There are many different types of therapy, based on different traditions and schools of thought. Psychoanalytic psychotherapy originates in the work of Sigmund Freud and the developments of later psychoanalysts working in this tradition. A framework of psychoanalytic understanding may be applied in work with individuals and organisations in a variety of settings.
Mental health problems and associated symptoms have in depth meaning that can be traced back in the life of the person experiencing them. The basis of psychoanalytic psychotherapy is that we experience conscious mental health difficulties and symptoms as a solution to inner world or unconscious emotional problems or conflicts. These conflicts and difficulties are linked both to inborn biological factors, like temperament, and to actual relationship experiences in early infancy and childhood. These conflicts are often for the most part unconscious and can be activated by later trauma or stress, which are then played out in patterns of relations. These patterns of relations and associated unresolved feelings may be expressed within the therapeutic relationship so that they may be understood and worked through in safety.
The aim of psychoanalytic psychotherapy is to help clients understand patterns of behaviour, emotional experiences and a degree of change. In the 50-minute psychotherapy session the client is encouraged to voice and reflect on whatever is most pressing in his or her mind. Working together with the therapist exploring ones feelings, thoughts, wishes, fears, dreams and memories in a collaborative way enables the patient to understand and to deal with difficult or painful experiences and feelings. In order to learn the capacity to express and stay with difficult experiences and feelings, the therapist will tend not to offer immediate reassurances or guidance. In time, gradually a degree of self-understanding will develop within the patient, through experiencing old emotions in a new context helping the patient learn more appropriate ways of dealing, coping and being with their emotional difficulties.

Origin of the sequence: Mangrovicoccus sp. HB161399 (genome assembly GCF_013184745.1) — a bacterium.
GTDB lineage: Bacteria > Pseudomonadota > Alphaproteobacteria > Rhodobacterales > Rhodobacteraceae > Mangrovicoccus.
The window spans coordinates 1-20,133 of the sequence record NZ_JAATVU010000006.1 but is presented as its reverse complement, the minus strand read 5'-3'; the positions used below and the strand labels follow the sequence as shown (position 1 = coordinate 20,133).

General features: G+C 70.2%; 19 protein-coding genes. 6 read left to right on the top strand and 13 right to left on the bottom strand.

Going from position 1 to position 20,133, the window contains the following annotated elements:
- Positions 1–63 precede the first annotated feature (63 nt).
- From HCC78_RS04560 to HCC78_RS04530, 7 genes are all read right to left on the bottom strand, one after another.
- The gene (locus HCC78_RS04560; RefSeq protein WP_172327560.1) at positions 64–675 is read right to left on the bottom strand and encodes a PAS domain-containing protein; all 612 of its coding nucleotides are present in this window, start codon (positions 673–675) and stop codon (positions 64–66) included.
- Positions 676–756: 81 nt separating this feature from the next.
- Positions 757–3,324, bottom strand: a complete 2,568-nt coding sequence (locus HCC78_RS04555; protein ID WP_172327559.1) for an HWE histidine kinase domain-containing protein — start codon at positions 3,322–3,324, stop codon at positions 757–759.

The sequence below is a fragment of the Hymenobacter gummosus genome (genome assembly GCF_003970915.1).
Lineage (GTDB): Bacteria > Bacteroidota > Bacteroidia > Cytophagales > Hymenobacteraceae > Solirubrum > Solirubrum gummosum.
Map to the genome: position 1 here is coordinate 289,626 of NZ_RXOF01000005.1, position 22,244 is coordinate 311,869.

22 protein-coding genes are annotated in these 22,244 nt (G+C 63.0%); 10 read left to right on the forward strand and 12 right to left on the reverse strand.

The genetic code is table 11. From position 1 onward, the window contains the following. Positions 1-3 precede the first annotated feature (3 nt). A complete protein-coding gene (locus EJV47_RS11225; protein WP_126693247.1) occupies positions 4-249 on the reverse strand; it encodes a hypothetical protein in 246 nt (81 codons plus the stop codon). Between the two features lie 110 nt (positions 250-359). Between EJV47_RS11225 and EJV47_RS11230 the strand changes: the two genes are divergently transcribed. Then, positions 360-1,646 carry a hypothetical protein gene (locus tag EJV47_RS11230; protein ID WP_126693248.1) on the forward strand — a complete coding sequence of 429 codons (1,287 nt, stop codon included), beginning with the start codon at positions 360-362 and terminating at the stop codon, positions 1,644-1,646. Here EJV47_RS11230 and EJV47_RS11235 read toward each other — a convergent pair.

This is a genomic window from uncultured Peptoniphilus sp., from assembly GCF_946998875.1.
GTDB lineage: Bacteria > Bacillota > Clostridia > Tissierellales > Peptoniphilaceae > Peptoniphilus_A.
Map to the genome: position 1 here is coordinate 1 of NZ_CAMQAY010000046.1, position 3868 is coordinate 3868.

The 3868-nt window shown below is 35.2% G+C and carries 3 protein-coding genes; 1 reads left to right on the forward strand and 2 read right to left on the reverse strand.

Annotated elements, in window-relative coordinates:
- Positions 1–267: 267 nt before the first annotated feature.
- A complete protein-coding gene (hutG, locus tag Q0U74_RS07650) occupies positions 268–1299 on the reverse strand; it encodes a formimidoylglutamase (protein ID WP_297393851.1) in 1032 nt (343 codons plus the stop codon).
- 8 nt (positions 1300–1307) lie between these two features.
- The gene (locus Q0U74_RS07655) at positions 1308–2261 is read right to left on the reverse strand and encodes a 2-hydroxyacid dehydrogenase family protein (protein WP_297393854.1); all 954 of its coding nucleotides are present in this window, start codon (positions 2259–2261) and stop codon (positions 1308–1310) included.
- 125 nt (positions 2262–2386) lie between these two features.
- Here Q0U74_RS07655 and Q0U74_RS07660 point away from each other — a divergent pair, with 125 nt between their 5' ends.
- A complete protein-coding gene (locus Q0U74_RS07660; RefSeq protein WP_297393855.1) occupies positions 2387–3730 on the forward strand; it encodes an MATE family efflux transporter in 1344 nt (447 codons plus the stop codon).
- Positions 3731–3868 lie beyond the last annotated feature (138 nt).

The British Psychoanalytic Council (BPC) is the regulating body. The BPC exists to protect the interests in the public by promoting standards in the selection, training, continuous professional development and conduct of psychoanalytic psychotherapists.
The Royal College of Psychiatrists is the regulating body in psychiatry. Dr Lingam is fully accredited for continuous professional development with the Royal College of Psychiatrists and the BPC.
General Medical Council (GMC) registers doctors to practice medicine in the UK. The GMC’s purpose is to protect, promote and maintain the health and safety of the public by ensuring proper standards in the practice of medicine. Dr Lingam is fully registered with the GMC.